Aerowaves Spring Forward in Sofia

Various Venues
March 23-25, 2018

Róisín O’Brien

Aerowaves’ annual festival, Spring Forward, this year dropped in on Sofia, Bulgaria. As always, it was an invitingly challenging three days of being shuffled between venues. This year, the added deluge of snow did not help a programme of performances often lacking in weight and clear execution although some works managed to reinvigorate an often-flagging audience.

Stand-outs included a welcome return from Christos Papadopoulos’ Leon and Wolf Dance Company with Opus. Papadopoulos is a master of the imperceptible. As each dancer mimics each note of a different instrument, each movement never ends but rather diverts onto a new plane, direction or shape. It is hypnotic, the silhouetted dancers tilting and swaying always elusively, but never dismissively. A beautiful work from a studied craftsman.

Wreck - List of extinct species by Pietro MarulloPhoto Yana Lozeva
Wreck – List of extinct species by Pietro Marullo
Photo Yana Lozeva

Wreck – List of extinct species from Pietro Marullo is exemplary for its vision. A giant, inflated plastic mass moves slowly through the space, rearing up, sliding and subsiding. It soon reveals its humans, naked sculptures increasingly sketched in traumatic poses. The dancers soon win their freedom, becoming at times fearful of, and at others predatory towards, the creature. Such ambitious symbolism prompts questions about creation, environmental disasters, and the anthropocene, allowing all possibilities without being limited by them.

Solos abounded in the weekend, many unsuccessfully. While for some artists this may be a conscious artistic choice, solos can also undoubtedly be reflective of limited resources. The weight of justification for their singularity hangs heavily on the lone performer. This is particularly fraught in Mathis Kleinschnittger’s “Grr, I’m dancing” Universe of a dancing bear. While Kleinschnittger is engagingly cheeky and whimsical to begin with, when he lies down to sleep on stage, his increasingly incoherent and scattered environment completely lost its audience (prompting some walk-outs).

“Grrr, I’m dancing” Universe of a dancing bear by Mathis KleinschnittgerPhoto Yana Lozeva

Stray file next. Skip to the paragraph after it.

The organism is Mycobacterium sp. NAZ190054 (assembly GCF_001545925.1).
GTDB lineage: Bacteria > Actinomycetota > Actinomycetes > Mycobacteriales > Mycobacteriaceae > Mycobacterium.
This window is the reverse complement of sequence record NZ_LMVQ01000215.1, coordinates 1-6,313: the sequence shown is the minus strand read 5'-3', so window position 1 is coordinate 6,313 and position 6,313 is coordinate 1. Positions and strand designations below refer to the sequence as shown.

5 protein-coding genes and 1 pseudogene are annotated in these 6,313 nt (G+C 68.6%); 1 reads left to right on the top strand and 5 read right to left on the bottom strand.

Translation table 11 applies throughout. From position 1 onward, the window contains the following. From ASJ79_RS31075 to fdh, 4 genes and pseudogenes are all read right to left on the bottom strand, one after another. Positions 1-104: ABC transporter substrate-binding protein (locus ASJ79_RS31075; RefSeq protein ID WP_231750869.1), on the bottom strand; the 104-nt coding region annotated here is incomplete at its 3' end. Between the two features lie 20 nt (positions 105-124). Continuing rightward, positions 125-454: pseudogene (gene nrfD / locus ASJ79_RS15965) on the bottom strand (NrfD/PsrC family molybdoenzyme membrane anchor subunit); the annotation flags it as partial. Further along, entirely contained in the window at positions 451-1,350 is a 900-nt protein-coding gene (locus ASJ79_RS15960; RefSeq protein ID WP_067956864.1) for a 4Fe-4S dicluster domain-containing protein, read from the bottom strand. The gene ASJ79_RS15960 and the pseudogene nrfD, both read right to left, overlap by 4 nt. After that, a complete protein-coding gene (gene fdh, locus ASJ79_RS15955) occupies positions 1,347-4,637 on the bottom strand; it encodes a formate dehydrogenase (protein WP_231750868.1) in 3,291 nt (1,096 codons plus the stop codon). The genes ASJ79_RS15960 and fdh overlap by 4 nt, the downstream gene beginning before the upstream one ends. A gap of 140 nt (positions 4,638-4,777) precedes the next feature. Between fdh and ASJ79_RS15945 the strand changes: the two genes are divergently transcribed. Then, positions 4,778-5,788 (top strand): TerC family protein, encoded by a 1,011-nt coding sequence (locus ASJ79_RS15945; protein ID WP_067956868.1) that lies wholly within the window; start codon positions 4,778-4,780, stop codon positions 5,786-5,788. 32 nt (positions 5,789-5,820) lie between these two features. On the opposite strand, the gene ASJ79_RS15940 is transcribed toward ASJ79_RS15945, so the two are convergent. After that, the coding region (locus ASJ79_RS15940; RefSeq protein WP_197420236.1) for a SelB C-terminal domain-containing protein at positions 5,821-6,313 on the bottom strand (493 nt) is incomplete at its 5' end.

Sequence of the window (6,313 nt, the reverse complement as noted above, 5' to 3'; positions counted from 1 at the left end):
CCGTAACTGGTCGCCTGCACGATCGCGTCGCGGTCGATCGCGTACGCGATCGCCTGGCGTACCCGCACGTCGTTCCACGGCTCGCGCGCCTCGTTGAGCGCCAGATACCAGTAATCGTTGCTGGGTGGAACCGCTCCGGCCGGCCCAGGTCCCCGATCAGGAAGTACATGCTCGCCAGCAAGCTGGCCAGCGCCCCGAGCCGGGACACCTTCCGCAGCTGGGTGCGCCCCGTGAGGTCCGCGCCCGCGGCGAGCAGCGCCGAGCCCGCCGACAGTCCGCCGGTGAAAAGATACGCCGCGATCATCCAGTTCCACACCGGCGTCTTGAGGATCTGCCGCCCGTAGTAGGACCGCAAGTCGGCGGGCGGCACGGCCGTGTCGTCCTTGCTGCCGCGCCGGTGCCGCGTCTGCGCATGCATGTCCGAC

“Grrr, I’m dancing” Universe of a dancing bear by Mathis Kleinschnittger
Photo Yana Lozeva

Some solos, nonetheless, linger and prompt reflection. By their nature, they are often indulgent and introspective; this is pulled off successfully in Jesús Rubio Gamo’s Ahora que no somos demasiado viejos todavía. This is a beautiful, considered negotiation of past, present and future. He attempts to grasp, discard, re-enact and reach for movements and memories. Each movement brings him to a particular space and time, yet there is always a poignant sense of the almost.

Hilde Ingeborg Sandvold’s Dans, for Satan is likewise personal but it is far from introverted; it is examined but not reticent. A slapstick, whirlwind of sexual references, grunting and squeamish props (including a limp sausage and regurgitated milk), Sandvold pulls her audience along in a crash course through a modern, frenzied, sexually liberated world.

Dans, for Satan by Hilde Ingeborg SandvoldPhoto Yana Lozeva
Dans, for Satan by Hilde Ingeborg Sandvold
Photo Yana Lozeva

Many discussions during the weekend revolved around the limits of the proscenium arch, and how the showcased work is both unrepresentative of recent contemporary work, while also sometimes let down by being in the black box. It was intriguing to see Núria Guiu Sagarra begin Likes, as an informal anthropological lecture, analysing recurrent objectifcations of the body through yoga. But Likes loses this novelty when it becomes a sequence of loosely hashed together yoga and popular dance moves, and her eventual nudity, while perhaps freeing, feels unclear in its message.